and blood and friction is so great I feel it all over down there, hot, you know.  I am a big
girl and can really make some heat! I figure this circle is what I’m after, not coming and
coming all the time with my feet stuck into the ass-cheeks of clouds.  I want this warmth.
I’m all dizzy and it’s like, you know, ‘ecstasy,’ but with a different kind of penetration.  It’s
not like smoke in the lungs or White Russians going down your throat—I’m gonna miss
those—it’s more like a ray of sun shining on your back as your sitting near a window doing
something and the sun is the last thing your thinking of until its heat seeps into your
shoulder and you feel better but you haven’t figured out yet that it’s the light that’s
calmed you.  It’s subtle, you know, you gotta be a little patient.  So I’m having all these
‘epiphanies’ I guess you call them and forget about Greg coming to visit…”

For the first time I had a name for The-Man-Worth-Mentioning.

“I leave group with my fish eyes, warm sunned body, and head to my room feeling the best and worst I have ever
felt.  So then I’m napping and have a wild dream that I’m flying, although it’s not so incredible in the dream.

t’s just natural, all that flying.  I’m way up over the city, but I must have some eagle-vision or something because I can see the color of people’s eyes, and my hearing is perfect too because I hear all this talking.  Some of the languages I don’t even understand, but one language really comes to me, ‘resonates’ is what Greg would later say.  I understood the language, though I couldn’t speak it to you right now.

It was a mixture of slogans, song lyrics, scientific texts, and children’s stories all mixed together.  It said something like ‘I think I can, I think I can shake dreams from your hair my pretty child by symbioses through keeping it simple stupid.’ You know, it’s The Little Train that Could with The Doors, AA, and scientific shit I don’t even get totally.  It doesn’t sound or mean much now, but you should have heard it in that dream language! It had some rhythm like a train that made numerous stops and changed its speed frequently.

And get this, I’m looking toward this voice which is coming out from the middle of a park that has old castle buildings on one side, a desert on the other, and then some Rivers and oceans and stuff on the backside, and I swear it was Chad, though he’s a little older.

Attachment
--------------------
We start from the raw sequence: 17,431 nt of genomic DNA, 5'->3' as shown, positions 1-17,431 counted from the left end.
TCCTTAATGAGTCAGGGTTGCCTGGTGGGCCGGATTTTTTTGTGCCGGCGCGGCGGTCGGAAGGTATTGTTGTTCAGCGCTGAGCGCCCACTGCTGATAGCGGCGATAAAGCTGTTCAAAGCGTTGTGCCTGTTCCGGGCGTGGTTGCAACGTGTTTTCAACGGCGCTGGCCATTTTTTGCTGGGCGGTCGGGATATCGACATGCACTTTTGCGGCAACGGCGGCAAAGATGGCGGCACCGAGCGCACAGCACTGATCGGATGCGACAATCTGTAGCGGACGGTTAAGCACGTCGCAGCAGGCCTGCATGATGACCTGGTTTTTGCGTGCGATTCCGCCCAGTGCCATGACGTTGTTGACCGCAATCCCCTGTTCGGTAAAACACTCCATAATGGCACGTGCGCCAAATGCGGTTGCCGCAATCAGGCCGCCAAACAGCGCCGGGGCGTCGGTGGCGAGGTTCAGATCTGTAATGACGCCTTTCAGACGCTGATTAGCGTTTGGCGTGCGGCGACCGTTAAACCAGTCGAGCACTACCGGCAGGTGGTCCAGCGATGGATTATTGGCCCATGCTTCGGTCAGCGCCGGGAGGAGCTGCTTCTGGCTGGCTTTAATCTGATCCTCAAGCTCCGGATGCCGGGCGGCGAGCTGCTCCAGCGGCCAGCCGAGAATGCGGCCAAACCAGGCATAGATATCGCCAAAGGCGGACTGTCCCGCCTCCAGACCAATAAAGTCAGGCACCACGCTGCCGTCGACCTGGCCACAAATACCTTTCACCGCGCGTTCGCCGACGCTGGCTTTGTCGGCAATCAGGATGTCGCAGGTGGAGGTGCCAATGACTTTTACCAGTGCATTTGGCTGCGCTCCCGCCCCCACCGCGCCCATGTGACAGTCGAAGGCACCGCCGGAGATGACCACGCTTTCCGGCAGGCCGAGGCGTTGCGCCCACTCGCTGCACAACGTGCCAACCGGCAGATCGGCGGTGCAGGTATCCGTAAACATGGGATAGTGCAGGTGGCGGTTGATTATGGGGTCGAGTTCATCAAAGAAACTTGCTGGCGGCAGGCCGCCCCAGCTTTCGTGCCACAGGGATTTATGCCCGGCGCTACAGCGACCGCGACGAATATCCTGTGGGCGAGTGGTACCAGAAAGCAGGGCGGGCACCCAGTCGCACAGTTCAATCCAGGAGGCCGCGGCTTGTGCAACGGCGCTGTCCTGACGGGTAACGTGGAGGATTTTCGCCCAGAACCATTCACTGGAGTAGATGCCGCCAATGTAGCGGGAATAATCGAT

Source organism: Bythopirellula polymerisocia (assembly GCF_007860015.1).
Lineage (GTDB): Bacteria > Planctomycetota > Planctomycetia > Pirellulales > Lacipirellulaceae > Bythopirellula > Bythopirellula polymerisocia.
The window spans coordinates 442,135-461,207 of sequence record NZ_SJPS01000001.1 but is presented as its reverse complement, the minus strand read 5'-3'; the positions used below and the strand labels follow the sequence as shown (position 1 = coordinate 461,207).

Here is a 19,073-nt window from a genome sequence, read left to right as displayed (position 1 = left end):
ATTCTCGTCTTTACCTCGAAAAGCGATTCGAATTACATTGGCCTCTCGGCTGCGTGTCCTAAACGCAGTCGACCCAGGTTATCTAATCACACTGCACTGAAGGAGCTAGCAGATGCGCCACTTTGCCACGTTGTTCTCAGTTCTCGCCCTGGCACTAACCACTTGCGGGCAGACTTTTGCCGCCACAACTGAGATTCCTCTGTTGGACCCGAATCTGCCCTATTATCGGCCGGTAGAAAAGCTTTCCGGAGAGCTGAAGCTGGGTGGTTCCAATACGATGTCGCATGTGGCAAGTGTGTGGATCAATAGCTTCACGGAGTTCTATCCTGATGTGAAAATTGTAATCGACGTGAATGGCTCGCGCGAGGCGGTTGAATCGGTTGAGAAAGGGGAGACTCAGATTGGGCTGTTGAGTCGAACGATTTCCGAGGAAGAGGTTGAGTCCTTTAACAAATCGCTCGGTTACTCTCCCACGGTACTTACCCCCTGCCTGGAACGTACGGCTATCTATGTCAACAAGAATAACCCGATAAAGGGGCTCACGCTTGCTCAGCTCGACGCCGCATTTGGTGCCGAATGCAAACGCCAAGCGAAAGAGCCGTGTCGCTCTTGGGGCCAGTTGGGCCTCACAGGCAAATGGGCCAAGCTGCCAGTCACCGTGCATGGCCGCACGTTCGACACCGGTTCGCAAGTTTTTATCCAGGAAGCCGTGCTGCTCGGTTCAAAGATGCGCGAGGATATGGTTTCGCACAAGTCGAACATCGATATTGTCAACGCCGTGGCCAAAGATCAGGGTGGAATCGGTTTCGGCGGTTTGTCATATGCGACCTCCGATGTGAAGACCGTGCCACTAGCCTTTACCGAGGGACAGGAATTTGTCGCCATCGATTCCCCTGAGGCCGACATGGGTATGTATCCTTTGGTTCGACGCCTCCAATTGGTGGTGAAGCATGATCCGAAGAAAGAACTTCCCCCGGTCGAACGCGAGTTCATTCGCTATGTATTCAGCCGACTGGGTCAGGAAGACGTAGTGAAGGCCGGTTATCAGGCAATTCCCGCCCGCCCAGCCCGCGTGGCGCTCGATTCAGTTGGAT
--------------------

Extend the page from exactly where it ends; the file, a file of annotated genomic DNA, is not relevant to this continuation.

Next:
Then he starts calling me Kate.  ‘Kate!  Kate!’ he says, ‘You have visitors,’ and I’m looking around to see if anyone is flying next to me and there’s nobody so I start gliding a little toward Chad to get a closer look to see if I’m really right.  I decide at that moment, if it is Chad, I’m gonna grab him in my talons and pick him up and never let him go.  When I think this, I have an eagle head because the smirk of my face and beak reflects the intensity of the decision I’ve made.

He’s still calling me “Kate” and I want him to stop because I want to be Mom again.  I’m almost close enough to make out the exact details of his nose and small ears—because he’s a little older you know, about 30— and then he yells ‘Kate’ one more time and I open my eyes to Mary, my roommate standing over me saying I have a visitor.  ‘No Shit.’ I said,  ‘I was flying.’

‘Relapse dream,’ she said convinced.

‘No, not that kind of flying.  This was natural I guess. I turned into an eagle.’

‘Me too, after taking a sheet of acid at a Supertramp concert in Tiger Stadium under the grandstands.  I jumped off what I thought to be the top of the grandstands and fell on my face.  It must have looked fucking stupid, jumping into the air and diving on your face.  Nobody saw it happen, thank God.’

“I go to see the visitor. I don’t put makeup on or anything, just a pair of jeans and a wife beater with no bra.  On my way to the visiting room one of the care workers tells me it’s not appropriate attire so I go back and throw a dark t-shirt over it so you can’t see my nipples because I didn’t want to lose my daily points and be short of cigarette money at the end of the week.

Greg’s in the waiting room.  His hair is all frazzled and you’d swear he was part black with that afro, and that bulge in his brown hip-hugger corduroys.  His glasses are tinted purple, but everything else on him is brown.  He’s smiling really big like he’s already stoned and says ‘Hello Goddess.’ and that’s about better than the group telling me that they loved me.